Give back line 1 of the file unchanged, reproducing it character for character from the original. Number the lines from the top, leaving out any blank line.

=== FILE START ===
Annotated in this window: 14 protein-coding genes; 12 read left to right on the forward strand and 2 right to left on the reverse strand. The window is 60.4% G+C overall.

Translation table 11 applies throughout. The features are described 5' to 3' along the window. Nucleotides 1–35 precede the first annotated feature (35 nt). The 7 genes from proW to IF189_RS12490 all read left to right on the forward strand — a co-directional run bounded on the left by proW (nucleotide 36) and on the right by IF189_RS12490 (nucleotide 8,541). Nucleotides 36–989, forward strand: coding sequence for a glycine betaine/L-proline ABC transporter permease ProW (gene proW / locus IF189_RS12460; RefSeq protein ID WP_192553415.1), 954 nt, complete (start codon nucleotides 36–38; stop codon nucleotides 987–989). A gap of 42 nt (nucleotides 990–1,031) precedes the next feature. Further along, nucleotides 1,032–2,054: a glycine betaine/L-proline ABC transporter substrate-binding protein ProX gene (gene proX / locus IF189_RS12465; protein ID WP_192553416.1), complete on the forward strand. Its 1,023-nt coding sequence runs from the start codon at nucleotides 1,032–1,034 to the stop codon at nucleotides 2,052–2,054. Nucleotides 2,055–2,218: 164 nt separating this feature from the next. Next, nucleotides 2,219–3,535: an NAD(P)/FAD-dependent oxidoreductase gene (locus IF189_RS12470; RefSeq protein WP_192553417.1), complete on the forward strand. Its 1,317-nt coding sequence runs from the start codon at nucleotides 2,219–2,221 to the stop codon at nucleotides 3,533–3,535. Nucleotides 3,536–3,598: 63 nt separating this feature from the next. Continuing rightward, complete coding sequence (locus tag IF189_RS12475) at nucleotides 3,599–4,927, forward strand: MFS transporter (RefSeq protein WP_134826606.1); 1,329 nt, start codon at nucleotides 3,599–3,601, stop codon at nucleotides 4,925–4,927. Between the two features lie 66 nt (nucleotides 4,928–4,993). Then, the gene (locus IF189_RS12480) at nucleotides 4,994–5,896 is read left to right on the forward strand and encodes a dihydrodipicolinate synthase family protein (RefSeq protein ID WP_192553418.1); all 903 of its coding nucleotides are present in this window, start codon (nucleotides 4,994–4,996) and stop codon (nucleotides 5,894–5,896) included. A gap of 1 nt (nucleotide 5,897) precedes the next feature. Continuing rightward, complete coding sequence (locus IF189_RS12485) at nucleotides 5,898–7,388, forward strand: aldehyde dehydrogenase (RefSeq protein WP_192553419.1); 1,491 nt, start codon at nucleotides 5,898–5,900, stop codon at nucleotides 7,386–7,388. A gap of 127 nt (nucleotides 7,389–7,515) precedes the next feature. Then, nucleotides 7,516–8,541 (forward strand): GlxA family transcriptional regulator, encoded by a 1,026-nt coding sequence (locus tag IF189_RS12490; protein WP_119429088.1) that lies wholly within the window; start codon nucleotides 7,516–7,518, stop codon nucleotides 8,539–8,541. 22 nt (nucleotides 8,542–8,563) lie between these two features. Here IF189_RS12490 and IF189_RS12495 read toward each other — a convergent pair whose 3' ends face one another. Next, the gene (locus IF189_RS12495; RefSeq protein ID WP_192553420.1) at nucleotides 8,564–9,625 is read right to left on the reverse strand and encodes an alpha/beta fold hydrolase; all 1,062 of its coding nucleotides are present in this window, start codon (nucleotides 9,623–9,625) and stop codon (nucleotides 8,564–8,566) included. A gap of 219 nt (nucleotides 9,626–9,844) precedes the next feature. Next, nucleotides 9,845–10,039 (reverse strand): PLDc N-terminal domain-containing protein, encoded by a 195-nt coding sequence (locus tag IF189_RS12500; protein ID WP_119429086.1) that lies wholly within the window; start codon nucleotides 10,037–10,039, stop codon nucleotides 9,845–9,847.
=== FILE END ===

Annotated in this window: 14 protein-coding genes; 12 read left to right on the forward strand and 2 right to left on the reverse strand. The window is 60.4% G+C overall.